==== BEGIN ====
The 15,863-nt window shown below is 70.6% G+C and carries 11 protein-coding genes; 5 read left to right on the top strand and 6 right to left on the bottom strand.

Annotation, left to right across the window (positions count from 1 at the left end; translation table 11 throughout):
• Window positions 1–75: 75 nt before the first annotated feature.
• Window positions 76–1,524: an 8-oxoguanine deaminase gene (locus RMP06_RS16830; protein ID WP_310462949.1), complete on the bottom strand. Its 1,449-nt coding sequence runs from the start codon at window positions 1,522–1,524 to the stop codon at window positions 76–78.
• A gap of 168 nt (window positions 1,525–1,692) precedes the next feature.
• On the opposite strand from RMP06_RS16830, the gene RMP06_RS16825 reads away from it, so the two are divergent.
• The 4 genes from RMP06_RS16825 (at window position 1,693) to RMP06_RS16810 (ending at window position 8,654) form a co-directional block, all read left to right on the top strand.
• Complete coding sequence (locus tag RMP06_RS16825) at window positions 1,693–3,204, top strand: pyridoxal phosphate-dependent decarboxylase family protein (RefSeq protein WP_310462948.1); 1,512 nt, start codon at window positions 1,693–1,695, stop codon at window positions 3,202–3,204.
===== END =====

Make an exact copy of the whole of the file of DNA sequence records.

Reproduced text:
The 15,863-nt window shown below is 70.6% G+C and carries 11 protein-coding genes; 5 read left to right on the top strand and 6 right to left on the bottom strand.

Annotation, left to right across the window (positions count from 1 at the left end; translation table 11 throughout):
• Window positions 1–75: 75 nt before the first annotated feature.
• Window positions 76–1,524: an 8-oxoguanine deaminase gene (locus RMP06_RS16830; protein ID WP_310462949.1), complete on the bottom strand. Its 1,449-nt coding sequence runs from the start codon at window positions 1,522–1,524 to the stop codon at window positions 76–78.
• A gap of 168 nt (window positions 1,525–1,692) precedes the next feature.
• On the opposite strand from RMP06_RS16830, the gene RMP06_RS16825 reads away from it, so the two are divergent.
• The 4 genes from RMP06_RS16825 (at window position 1,693) to RMP06_RS16810 (ending at window position 8,654) form a co-directional block, all read left to right on the top strand.
• Complete coding sequence (locus tag RMP06_RS16825) at window positions 1,693–3,204, top strand: pyridoxal phosphate-dependent decarboxylase family protein (RefSeq protein WP_310462948.1); 1,512 nt, start codon at window positions 1,693–1,695, stop codon at window positions 3,202–3,204.